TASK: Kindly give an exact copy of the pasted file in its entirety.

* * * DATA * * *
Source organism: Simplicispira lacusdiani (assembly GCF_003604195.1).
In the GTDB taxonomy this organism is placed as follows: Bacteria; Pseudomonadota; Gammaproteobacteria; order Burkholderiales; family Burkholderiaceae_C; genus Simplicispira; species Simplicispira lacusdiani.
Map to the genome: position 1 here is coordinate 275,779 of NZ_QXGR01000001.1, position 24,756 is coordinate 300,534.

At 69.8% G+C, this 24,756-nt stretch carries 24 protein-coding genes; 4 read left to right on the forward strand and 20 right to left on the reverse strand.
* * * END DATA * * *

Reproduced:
Source organism: Simplicispira lacusdiani (assembly GCF_003604195.1).
In the GTDB taxonomy this organism is placed as follows: Bacteria; Pseudomonadota; Gammaproteobacteria; order Burkholderiales; family Burkholderiaceae_C; genus Simplicispira; species Simplicispira lacusdiani.
Map to the genome: position 1 here is coordinate 275,779 of NZ_QXGR01000001.1, position 24,756 is coordinate 300,534.

At 69.8% G+C, this 24,756-nt stretch carries 24 protein-coding genes; 4 read left to right on the forward strand and 20 right to left on the reverse strand.